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Stockbroker J. Michael Casas was barred by Financial Industry Regulatory Authority (FINRA) in any and all capacities and ordered to pay restitution in connection with an Extended Hearing Panel Decision containing findings that Casas had fraudulently sold securities issued by his company on the basis of false statements of material fact and that Casas converted investor funds for his own personal use. Department of Enforcement v. Casas, No. 2013036799501 (Oct. 2, 2015).
According to the Decision, Casas had induced two investors to invest $83,000 in a company which Casas had owned and controlled called MCB Capital Partners, LLC. The Decision stated that the funds were supposed to be used for the development and execution of reverse merger transactions, but that such transactions never actually took place. The Decision indicated that the investors were solicited from January, 2012 – September, 2012, where Casas had made material misrepresentations concerning usage of investor funds. FINRA found that Casas had converted most of the customers’ funds in order to pay Casas’ personal expenses.
As a result of Casas’ conduct, FINRA charged Casas with violating Section 10(b) of the Securities Exchange Act of 1934, Rule10b-4, and FINRA Rules 2010 and 2020, along with advancing a claim for conversion of customer funds in violation of Rule 2010. The Extended Hearing Panel determined that FINRA’s Department of Enforcement had proven, by a preponderance of the evidence, that Casas was liable for his actions.
Section 10(b) of the Exchange Act makes it unlawful “to use or employ, in connection with the purchase or sale of any security registered on a national securities exchange or any security not so registered, any manipulative or deceptive device or contrivance in contravention of such rules and regulations as the Commission may prescribe as necessary or appropriate in the public interest or for the protection of investors.”
Four elements are necessary to show in finding a violation of Section 10(b) of the Exchange Act, Rule 10b-5: 1) misrepresentations and/or omissions were made; 2) misrepresentations and/or omissions were material; 3) representations and/or omissions were made with requisite intent (e.g. scienter), and 4) misrepresentations and/or omissions were made in connection with the purchase or sale of securities.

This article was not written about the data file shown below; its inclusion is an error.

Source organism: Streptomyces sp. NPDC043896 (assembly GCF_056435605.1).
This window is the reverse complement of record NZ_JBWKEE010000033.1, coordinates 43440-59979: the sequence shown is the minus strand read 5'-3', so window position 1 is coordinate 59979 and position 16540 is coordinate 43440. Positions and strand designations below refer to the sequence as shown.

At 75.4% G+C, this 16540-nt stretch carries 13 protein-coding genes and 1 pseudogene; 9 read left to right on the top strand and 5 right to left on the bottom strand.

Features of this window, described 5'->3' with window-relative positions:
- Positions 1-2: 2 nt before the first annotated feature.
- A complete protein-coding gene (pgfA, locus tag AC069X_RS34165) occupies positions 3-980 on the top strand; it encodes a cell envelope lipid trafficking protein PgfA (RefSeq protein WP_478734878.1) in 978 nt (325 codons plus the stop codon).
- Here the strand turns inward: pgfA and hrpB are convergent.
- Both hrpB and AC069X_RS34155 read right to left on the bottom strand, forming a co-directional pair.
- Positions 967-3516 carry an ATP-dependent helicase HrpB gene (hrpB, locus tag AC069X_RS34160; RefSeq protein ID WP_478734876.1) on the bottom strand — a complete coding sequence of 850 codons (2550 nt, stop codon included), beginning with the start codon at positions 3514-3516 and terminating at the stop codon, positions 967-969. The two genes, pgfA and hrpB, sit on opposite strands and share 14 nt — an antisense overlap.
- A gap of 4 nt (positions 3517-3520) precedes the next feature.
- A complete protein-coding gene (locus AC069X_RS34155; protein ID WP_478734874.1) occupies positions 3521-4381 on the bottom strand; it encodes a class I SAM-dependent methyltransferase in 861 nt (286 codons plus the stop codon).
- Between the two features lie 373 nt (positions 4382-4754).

Firms and individuals, not surprisingly, are prohibited from unauthorized use of customer funds, borrowing of a customer’s securities or funds, forgery, non-disclosures or misstatements of material facts, and various deceptions and manipulations. Such conduct can also be found to violate criminal and other civil laws, and be subject to sanction from the federal and state government bodies.
Public disclosure records reveal that Casas has been subject to a pending customer dispute from June 26, 2012, where a customer is requesting $50,000.00 after making a direct investment in MCB Capital Partners, LLC as a minority owner. After the claimant’s alleged demand for a rescission of investment was denied, a claim alleging fraud and misrepresentation ensued.
Guiliano Law Group
If you have been the victim of securities fraud and you have a complaint, you should consult with an attorney. The practice of Nicholas J. Guiliano, Esquire, and The Guiliano Law Group, P.C., is limited to the representation of investors in claims for fraud in connection with the sale of securities, the sale or recommendation of excessively risky or unsuitable securities, breach of fiduciary duty, and the failure to supervise. We accept representation on a contingent fee basis, meaning there is no cost unless we make a recovery for you, and there is never any charge for a consultation or an evaluation of your claim. For more information contact us at (877) SEC-ATTY.